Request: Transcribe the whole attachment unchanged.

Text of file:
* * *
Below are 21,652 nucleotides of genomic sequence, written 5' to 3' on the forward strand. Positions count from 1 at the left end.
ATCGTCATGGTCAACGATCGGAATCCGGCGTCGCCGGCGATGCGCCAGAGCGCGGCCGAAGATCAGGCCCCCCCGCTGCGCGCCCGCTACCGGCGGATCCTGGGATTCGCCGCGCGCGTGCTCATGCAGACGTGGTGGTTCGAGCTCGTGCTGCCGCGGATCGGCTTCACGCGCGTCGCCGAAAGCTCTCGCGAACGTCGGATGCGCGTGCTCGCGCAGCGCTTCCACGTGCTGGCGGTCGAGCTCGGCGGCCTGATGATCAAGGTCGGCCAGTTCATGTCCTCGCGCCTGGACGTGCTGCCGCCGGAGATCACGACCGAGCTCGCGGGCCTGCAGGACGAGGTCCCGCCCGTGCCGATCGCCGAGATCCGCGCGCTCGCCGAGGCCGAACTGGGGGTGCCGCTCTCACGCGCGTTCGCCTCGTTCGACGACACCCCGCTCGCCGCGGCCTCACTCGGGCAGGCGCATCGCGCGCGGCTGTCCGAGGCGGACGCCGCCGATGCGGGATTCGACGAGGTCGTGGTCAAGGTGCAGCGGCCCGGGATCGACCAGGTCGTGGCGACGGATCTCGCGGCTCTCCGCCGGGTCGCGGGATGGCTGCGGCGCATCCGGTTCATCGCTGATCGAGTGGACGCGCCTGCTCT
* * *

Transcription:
Below are 21,652 nucleotides of genomic sequence, written 5' to 3' on the forward strand. Positions count from 1 at the left end.
ATCGTCATGGTCAACGATCGGAATCCGGCGTCGCCGGCGATGCGCCAGAGCGCGGCCGAAGATCAGGCCCCCCCGCTGCGCGCCCGCTACCGGCGGATCCTGGGATTCGCCGCGCGCGTGCTCATGCAGACGTGGTGGTTCGAGCTCGTGCTGCCGCGGATCGGCTTCACGCGCGTCGCCGAAAGCTCTCGCGAACGTCGGATGCGCGTGCTCGCGCAGCGCTTCCACGTGCTGGCGGTCGAGCTCGGCGGCCTGATGATCAAGGTCGGCCAGTTCATGTCCTCGCGCCTGGACGTGCTGCCGCCGGAGATCACGACCGAGCTCGCGGGCCTGCAGGACGAGGTCCCGCCCGTGCCGATCGCCGAGATCCGCGCGCTCGCCGAGGCCGAACTGGGGGTGCCGCTCTCACGCGCGTTCGCCTCGTTCGACGACACCCCGCTCGCCGCGGCCTCACTCGGGCAGGCGCATCGCGCGCGGCTGTCCGAGGCGGACGCCGCCGATGCGGGATTCGACGAGGTCGTGGTCAAGGTGCAGCGGCCCGGGATCGACCAGGTCGTGGCGACGGATCTCGCGGCTCTCCGCCGGGTCGCGGGATGGCTGCGGCGCATCCGGTTCATCGCTGATCGAGTGGACGCGCCTGCTCT